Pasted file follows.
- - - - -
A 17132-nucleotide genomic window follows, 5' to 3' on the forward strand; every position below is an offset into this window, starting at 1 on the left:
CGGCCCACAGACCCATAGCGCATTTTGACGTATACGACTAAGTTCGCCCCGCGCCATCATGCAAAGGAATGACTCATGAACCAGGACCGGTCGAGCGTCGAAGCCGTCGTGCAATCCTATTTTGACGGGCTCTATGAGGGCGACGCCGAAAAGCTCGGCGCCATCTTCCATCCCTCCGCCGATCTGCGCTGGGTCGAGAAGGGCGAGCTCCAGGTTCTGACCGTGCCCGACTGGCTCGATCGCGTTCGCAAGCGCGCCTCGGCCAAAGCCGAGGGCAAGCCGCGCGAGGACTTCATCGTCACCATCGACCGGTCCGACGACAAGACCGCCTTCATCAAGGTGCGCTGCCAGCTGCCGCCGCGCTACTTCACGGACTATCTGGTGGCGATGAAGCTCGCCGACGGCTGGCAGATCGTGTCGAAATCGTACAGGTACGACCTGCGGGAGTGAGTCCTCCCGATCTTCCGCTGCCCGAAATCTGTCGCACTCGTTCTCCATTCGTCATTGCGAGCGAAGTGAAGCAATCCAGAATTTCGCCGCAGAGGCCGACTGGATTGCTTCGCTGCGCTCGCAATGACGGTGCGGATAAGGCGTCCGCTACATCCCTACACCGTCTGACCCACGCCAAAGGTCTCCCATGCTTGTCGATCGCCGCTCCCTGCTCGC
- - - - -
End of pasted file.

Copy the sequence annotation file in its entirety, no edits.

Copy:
A 17132-nucleotide genomic window follows, 5' to 3' on the forward strand; every position below is an offset into this window, starting at 1 on the left:
CGGCCCACAGACCCATAGCGCATTTTGACGTATACGACTAAGTTCGCCCCGCGCCATCATGCAAAGGAATGACTCATGAACCAGGACCGGTCGAGCGTCGAAGCCGTCGTGCAATCCTATTTTGACGGGCTCTATGAGGGCGACGCCGAAAAGCTCGGCGCCATCTTCCATCCCTCCGCCGATCTGCGCTGGGTCGAGAAGGGCGAGCTCCAGGTTCTGACCGTGCCCGACTGGCTCGATCGCGTTCGCAAGCGCGCCTCGGCCAAAGCCGAGGGCAAGCCGCGCGAGGACTTCATCGTCACCATCGACCGGTCCGACGACAAGACCGCCTTCATCAAGGTGCGCTGCCAGCTGCCGCCGCGCTACTTCACGGACTATCTGGTGGCGATGAAGCTCGCCGACGGCTGGCAGATCGTGTCGAAATCGTACAGGTACGACCTGCGGGAGTGAGTCCTCCCGATCTTCCGCTGCCCGAAATCTGTCGCACTCGTTCTCCATTCGTCATTGCGAGCGAAGTGAAGCAATCCAGAATTTCGCCGCAGAGGCCGACTGGATTGCTTCGCTGCGCTCGCAATGACGGTGCGGATAAGGCGTCCGCTACATCCCTACACCGTCTGACCCACGCCAAAGGTCTCCCATGCTTGTCGATCGCCGCTCCCTGCTCGC